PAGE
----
According to a review of recent studies, cannabis doses could help multiple sclerosis (MS) patients subdue their body spasms and move about more easily. The paper authors, however, noted that the apparent relief of patients could also be a matter of perception.
The authors found “evidence that combined THC and CBD extracts may provide therapeutic benefit” after reviewing six trials that tested the effects of tetrahydrocannabinol (THC) and cannabidiol (CBD) extracts on muscle spasms in a total of 481 MS patients.
The researchers analyzed cannabis-taking patients reported decreases in their spasms in five of the six double-blind, randomized, placebo-controlled trials.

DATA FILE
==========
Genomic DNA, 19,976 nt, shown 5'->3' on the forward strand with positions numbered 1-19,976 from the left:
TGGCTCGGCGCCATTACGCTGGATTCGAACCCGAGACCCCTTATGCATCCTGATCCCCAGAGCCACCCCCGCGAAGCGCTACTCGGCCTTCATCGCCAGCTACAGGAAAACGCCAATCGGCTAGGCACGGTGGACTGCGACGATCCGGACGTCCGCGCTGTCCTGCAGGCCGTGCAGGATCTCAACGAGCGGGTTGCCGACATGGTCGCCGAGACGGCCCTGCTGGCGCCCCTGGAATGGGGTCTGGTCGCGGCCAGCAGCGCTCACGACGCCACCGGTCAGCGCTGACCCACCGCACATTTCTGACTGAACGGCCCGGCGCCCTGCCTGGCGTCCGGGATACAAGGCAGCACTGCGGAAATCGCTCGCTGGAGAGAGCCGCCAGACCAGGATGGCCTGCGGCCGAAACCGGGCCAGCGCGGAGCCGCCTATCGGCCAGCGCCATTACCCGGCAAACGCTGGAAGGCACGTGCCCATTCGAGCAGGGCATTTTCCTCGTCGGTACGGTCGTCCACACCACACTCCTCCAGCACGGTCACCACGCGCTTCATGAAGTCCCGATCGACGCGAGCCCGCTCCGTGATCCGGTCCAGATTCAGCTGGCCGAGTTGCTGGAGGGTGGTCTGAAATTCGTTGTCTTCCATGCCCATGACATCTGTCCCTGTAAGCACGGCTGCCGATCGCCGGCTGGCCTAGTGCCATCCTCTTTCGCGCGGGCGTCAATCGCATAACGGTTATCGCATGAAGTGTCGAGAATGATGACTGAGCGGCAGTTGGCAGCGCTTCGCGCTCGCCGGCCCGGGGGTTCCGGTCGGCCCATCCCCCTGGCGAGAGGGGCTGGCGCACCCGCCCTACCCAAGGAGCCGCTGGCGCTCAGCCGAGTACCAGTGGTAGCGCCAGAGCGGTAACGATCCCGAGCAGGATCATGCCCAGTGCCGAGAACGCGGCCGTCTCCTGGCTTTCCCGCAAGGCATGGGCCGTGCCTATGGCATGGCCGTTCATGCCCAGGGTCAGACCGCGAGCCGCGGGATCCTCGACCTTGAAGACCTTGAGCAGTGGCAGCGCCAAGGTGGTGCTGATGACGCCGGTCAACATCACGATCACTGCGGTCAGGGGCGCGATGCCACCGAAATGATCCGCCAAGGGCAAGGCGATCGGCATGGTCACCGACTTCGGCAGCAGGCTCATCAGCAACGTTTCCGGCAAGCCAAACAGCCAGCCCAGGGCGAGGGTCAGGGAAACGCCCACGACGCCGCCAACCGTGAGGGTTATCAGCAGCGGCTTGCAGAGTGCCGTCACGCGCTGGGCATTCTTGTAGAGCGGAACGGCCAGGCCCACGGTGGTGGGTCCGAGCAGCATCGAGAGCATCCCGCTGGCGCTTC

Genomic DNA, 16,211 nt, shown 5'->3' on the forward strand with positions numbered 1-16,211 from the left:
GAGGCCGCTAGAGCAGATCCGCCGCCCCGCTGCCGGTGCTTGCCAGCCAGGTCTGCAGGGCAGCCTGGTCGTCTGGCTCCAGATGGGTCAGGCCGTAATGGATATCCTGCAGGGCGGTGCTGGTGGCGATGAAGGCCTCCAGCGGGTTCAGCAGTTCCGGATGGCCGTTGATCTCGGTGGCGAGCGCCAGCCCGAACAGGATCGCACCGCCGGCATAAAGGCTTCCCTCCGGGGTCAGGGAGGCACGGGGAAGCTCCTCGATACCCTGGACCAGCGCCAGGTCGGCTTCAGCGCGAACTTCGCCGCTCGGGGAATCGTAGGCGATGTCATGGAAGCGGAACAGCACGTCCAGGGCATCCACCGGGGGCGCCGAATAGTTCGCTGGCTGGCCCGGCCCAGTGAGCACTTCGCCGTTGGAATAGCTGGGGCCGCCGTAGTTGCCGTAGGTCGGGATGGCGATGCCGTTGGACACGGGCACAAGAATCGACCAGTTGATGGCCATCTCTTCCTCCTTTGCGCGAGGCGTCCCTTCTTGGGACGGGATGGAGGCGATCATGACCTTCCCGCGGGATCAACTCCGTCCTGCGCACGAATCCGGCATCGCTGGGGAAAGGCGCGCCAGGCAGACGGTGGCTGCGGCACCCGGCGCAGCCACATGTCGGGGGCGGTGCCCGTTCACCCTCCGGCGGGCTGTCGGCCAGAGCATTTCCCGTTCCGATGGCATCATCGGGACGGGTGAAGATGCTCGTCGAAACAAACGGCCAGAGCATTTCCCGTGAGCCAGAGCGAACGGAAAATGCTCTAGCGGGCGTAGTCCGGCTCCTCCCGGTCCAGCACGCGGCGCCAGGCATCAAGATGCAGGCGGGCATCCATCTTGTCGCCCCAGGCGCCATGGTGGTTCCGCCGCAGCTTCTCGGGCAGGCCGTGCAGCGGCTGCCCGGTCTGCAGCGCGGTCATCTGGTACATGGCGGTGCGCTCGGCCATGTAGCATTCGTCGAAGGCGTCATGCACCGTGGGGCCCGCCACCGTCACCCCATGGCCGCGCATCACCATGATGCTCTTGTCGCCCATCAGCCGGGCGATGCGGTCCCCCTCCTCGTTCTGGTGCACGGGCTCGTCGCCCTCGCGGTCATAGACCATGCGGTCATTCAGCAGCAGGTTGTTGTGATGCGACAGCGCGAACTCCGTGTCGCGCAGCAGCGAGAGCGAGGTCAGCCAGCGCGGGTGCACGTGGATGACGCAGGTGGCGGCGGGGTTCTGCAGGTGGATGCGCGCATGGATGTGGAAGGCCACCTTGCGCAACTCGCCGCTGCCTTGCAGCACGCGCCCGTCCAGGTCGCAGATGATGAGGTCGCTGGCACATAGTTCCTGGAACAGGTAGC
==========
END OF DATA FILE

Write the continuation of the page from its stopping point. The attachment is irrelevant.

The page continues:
“The subjective experience of symptom reduction was generally found to be significant,” wrote the authors, based at the Global Neuroscience Initiative Foundation in Los Angeles. However, the authors conceded, “participants of both active and placebo trials may not be entirely blind to their treatment status, and this may affect subjective analysis.”
The authors concluded in the paper published online in the journal BMC Neurology that MS patients might not get a green light for this treatment just yet. “Objective measures of spasticity failed to provide significant changes.”
The authors of the recent paper, however, noted that a mixture of THC and CBD could limit psychotropic effects. In any case, it was found that for the MS patients in the studies at least, “side effects from combined extracts of THC and CBD were generally well tolerated.”